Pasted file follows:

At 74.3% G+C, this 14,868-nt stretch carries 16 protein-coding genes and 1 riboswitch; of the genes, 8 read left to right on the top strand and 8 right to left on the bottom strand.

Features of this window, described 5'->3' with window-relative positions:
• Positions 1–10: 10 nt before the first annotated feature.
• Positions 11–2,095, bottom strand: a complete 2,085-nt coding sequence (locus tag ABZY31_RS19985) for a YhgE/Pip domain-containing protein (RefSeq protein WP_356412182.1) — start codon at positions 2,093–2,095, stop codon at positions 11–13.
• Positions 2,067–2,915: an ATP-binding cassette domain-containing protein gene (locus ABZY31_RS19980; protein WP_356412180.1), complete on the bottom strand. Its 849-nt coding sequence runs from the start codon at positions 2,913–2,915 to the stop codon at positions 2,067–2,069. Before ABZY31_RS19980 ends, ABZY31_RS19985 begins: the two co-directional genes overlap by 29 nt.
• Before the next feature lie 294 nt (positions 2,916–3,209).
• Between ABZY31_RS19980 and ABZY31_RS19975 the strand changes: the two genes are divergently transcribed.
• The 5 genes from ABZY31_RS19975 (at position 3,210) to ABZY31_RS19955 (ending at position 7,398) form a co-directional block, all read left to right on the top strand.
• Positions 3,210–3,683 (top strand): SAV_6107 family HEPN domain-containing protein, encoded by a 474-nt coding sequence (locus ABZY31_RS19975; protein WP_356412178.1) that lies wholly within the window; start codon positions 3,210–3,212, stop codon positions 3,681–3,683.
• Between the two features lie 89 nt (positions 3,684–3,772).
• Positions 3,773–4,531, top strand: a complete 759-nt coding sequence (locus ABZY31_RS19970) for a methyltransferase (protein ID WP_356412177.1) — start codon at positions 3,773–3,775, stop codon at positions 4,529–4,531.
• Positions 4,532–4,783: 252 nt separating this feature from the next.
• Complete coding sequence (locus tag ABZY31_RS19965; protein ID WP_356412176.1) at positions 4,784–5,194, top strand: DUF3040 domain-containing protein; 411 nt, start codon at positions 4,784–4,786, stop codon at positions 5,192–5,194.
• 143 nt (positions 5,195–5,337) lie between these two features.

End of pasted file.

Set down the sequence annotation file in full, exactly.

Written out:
At 74.3% G+C, this 14,868-nt stretch carries 16 protein-coding genes and 1 riboswitch; of the genes, 8 read left to right on the top strand and 8 right to left on the bottom strand.

Features of this window, described 5'->3' with window-relative positions:
• Positions 1–10: 10 nt before the first annotated feature.
• Positions 11–2,095, bottom strand: a complete 2,085-nt coding sequence (locus tag ABZY31_RS19985) for a YhgE/Pip domain-containing protein (RefSeq protein WP_356412182.1) — start codon at positions 2,093–2,095, stop codon at positions 11–13.
• Positions 2,067–2,915: an ATP-binding cassette domain-containing protein gene (locus ABZY31_RS19980; protein WP_356412180.1), complete on the bottom strand. Its 849-nt coding sequence runs from the start codon at positions 2,913–2,915 to the stop codon at positions 2,067–2,069. Before ABZY31_RS19980 ends, ABZY31_RS19985 begins: the two co-directional genes overlap by 29 nt.
• Before the next feature lie 294 nt (positions 2,916–3,209).
• Between ABZY31_RS19980 and ABZY31_RS19975 the strand changes: the two genes are divergently transcribed.
• The 5 genes from ABZY31_RS19975 (at position 3,210) to ABZY31_RS19955 (ending at position 7,398) form a co-directional block, all read left to right on the top strand.
• Positions 3,210–3,683 (top strand): SAV_6107 family HEPN domain-containing protein, encoded by a 474-nt coding sequence (locus ABZY31_RS19975; protein WP_356412178.1) that lies wholly within the window; start codon positions 3,210–3,212, stop codon positions 3,681–3,683.
• Between the two features lie 89 nt (positions 3,684–3,772).
• Positions 3,773–4,531, top strand: a complete 759-nt coding sequence (locus ABZY31_RS19970) for a methyltransferase (protein ID WP_356412177.1) — start codon at positions 3,773–3,775, stop codon at positions 4,529–4,531.
• Positions 4,532–4,783: 252 nt separating this feature from the next.
• Complete coding sequence (locus tag ABZY31_RS19965; protein ID WP_356412176.1) at positions 4,784–5,194, top strand: DUF3040 domain-containing protein; 411 nt, start codon at positions 4,784–4,786, stop codon at positions 5,192–5,194.
• 143 nt (positions 5,195–5,337) lie between these two features.